Our Vera, Downtown LA 2013
Digital photography of
Vera Toon
Friends and Family 1993-1999
Film p
hotography of my friends and family
Polaroids of Sarah Kate 1998-2000
SX-70 Polaroids: My 20th century muse
Home and Away: Walsall vs. LA 1998-2000
SX-70 Polaroids: Born in Walsall, live and die in LA
Bangkok Transsexuals 1996
Film photography of transsexuals in swimsuits
Me and (Coachella) 2003
Compact digital self-portrait photography
→Fernet Saved My Life
Anecdotal benefits of bitters
michaelsimontoon.com
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Fernet Saved My Life
Anecdotal benefits of bitters.


My friend Paulo had acid reflux for at least several years and nothing would ever fix it, certainly not antacids or traditional remedies. Every night his throat would burn. I offered him Fernet Branca and it was fixed within minutes. Paulo now always has Fernet Branca with him, which is especially surprising since I’ve never met anybody with a greater aversion to anything alcoholic. Whereas Fernet makes me feel tipsy, Paulo maintains that he has never felt drunk from the stuff. I’m not a drinker myself either, and I hate the taste of Fernet of any kind; it tastes like a a mixture of Pennzoil, vapor-rub, and jagermeister. 



Coffee and Fernet, Molino Loft, Arts District, LA, 2011


Paulo's Dad, who is in his 80's, had food poisoning which had lasted a week, refusing to budge, even after visiting doctors, who couldn't fix it for him. His whole family was worried since he was dehydrated and physically not able to continue much longer. I was on the telephone with Paulo discussing it, and I told him to give him Fernet Branca, and he said that his dad refused. Being a little frustrated that his dad was in pain for no reason, I raised my voice a little bit at Paulo telling him that he had to be a little more convincing with his dad. I understand now that Paulo's dad heard me practically shouting on the phone across the room, and his dad decided to drink the Fernet. He completely recovered in minutes, and now he always has Fernet Branca in the house.



Softbox mk1 and sofa design and build by MST. Molino Loft, Arts District, LA, 2011


I knew that it would help, because that's exactly how I found out about Fernet. My client, an 80+ year old man, who had fought on Omaha Beach on D-day, gave me Fernet Branca when I myself had an entire week of food-poisoning which wouldn't budge. Fernet Branca had fixed it in minutes, and since then I always have a bottle of it. I told my own Dad who was himself a worldly man, and he had heard of it before but never quite believed it when his friends had told him that they had to drink some every night for their health. It has so far reduced my fevers, calmed down headaches, stopped food-poisoning in its tracks, and now as my age advances, it reduces my bloated stomach.



I can haz constructivism?


I gave a bottle of Fernet to each of the two doorman in our loft building. One of them is named Yao, and he was originally from Togo, in Africa. He told me that he and his wife recognized the taste which was extremely similar to a traditional medicine drink, black in color (“made from a tree”) that cures everything, and that he had witnessed it curing cancer in one of his friends. Yao’s wife requested that there is always a bottle of Fernet in the house for emergencies, and they apparently now have a source for their universal medicine from the old country. Fernet contains camphor, (the main element of vapor-rubs), which comes from various trees, as well as cinnamon, which is technically tree bark. Therefore it is reasonable to say that Fernet also comes from a tree.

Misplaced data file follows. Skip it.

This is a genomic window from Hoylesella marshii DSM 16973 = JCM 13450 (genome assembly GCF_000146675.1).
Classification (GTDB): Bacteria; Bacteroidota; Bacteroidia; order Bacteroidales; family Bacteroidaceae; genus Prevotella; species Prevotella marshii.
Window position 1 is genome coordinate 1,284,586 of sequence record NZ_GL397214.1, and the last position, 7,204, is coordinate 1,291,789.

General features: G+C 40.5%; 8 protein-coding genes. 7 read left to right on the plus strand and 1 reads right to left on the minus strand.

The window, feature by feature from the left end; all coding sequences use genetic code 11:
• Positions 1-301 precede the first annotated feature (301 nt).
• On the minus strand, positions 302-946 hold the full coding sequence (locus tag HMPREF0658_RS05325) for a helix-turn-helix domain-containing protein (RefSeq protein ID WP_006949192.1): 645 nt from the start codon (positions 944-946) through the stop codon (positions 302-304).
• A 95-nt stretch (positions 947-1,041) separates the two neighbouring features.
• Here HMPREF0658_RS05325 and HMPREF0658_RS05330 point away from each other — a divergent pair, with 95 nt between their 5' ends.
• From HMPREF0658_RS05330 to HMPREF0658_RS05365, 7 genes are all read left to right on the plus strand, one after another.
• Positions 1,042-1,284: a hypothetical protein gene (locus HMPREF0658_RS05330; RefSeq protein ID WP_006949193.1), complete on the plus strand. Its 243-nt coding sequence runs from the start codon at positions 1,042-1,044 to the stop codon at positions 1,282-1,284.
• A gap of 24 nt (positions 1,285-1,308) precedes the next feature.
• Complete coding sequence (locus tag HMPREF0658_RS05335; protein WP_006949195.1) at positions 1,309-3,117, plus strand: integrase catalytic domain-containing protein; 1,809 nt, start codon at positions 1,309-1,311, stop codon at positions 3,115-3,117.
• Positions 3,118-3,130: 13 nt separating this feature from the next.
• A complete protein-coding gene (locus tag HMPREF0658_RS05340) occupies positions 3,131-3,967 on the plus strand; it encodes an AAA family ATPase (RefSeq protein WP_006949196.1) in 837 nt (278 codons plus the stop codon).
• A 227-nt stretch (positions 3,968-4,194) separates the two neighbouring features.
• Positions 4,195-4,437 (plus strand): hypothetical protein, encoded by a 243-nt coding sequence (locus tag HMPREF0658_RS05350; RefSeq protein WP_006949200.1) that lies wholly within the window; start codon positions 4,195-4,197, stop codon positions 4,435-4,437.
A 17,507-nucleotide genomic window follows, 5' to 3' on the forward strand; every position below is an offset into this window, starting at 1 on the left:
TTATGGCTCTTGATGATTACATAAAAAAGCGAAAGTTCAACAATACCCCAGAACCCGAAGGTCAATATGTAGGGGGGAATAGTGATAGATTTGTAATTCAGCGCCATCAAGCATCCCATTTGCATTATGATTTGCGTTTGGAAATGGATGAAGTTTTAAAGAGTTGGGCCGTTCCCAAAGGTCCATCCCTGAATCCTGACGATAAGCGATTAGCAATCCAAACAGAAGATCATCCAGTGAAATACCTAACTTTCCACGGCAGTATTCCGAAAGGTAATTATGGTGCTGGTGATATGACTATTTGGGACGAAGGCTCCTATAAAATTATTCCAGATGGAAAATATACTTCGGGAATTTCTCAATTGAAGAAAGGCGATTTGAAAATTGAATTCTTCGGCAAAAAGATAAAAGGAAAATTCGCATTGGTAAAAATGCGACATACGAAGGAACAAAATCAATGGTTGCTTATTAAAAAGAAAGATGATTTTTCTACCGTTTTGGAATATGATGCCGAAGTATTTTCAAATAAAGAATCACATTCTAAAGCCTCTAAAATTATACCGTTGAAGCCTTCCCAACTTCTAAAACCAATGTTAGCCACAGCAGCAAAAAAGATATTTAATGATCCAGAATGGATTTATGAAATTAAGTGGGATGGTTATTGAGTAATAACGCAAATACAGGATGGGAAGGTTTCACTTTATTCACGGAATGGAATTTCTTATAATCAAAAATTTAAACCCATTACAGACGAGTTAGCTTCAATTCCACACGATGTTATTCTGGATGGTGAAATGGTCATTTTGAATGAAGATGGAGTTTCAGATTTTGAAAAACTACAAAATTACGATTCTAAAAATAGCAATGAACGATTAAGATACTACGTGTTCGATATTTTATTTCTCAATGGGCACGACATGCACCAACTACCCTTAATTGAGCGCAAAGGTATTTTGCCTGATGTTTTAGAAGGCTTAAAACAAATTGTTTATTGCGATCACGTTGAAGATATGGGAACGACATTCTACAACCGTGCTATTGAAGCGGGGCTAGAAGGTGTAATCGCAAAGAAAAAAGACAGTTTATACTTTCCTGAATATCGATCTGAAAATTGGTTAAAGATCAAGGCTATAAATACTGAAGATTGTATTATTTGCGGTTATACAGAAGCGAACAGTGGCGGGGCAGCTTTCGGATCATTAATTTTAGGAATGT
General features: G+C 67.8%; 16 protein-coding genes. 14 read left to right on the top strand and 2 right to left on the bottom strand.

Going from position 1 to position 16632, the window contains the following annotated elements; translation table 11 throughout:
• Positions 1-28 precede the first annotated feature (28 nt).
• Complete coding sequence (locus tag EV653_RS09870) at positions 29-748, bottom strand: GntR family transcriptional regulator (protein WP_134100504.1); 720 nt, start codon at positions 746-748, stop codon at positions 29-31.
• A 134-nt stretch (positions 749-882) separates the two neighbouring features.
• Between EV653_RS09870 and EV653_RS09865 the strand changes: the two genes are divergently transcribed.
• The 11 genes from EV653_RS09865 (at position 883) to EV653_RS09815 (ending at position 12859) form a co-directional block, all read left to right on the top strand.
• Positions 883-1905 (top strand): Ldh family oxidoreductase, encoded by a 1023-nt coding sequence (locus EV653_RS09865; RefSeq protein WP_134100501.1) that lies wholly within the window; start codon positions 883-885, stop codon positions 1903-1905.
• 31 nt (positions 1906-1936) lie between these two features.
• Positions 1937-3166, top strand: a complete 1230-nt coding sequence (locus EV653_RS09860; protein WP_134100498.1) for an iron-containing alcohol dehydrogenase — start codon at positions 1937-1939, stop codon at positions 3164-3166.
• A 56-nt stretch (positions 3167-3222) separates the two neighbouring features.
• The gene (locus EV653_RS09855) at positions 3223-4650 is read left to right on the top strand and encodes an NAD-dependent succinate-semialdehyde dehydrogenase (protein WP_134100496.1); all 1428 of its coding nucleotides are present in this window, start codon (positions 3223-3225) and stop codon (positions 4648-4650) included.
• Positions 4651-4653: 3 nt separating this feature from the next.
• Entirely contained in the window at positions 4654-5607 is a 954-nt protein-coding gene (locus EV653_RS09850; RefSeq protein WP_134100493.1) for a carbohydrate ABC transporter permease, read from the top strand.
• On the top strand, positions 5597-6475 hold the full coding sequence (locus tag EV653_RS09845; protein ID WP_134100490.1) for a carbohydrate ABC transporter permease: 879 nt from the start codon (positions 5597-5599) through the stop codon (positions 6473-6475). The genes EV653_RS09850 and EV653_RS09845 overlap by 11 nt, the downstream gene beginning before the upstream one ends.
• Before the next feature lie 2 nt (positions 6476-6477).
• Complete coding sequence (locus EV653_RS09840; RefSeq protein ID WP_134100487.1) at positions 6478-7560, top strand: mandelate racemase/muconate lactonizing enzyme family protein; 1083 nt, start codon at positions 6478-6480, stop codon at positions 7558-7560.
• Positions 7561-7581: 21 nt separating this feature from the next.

Cross-walk, Arts District, LA, 2011


Historically, Fernet Branca was still legal during prohibition; it was sold by pharmacists as medicine. In the 70's, Bill Cosby did an entire long-form sketch for his comedy record about how he tried everything to get rid of the worst food-poisoning in his life, caused by eating what appeared to him like a cooked sparrow with head attached, which his wife said made his burps, “smell like he was dying inside.” “When I drank the Fernet Branca the bird saw what was coming and ran” he said, in his sketch. Sean Penn has said that Fernet has treated him to the best sh*ts of his life. Fernet is the national drink of Argentina, and it might be the official drink of San Francisco; it’s also mentioned in F. Scott Fitzgerald’s Tender is the Night; it’s even drunk by Batman’s butler, Albert.



Vera and Fernet Branca, Higgins Loft, Historic District, LA, 2011


Most of the ingredients that are either known or rumored to be in Fernet have been used as medicine since at least medieval times. I read about a similar-sounding medicine from the middle ages in Europe, that was ‘black in color and extremely bitter.’ It was used for all ailments, and remarkably even as a poultice for wounds. This, I have tested on myself, on quite severe wounds; yes, I’ve used Fernet on wounds, and sure enough it does fight infection (as well as inflammation it seems to me) like nothing else I've ever experienced, and with longer periods of time without redressing. It also seems to stain dead tissue, but not healthy tissue. I’m not a qualified doctor or nurse; it’s just my own speculation based on observation. Just as my observation is that Fernet stains plastic, and is something you don’t want to get on your clothes.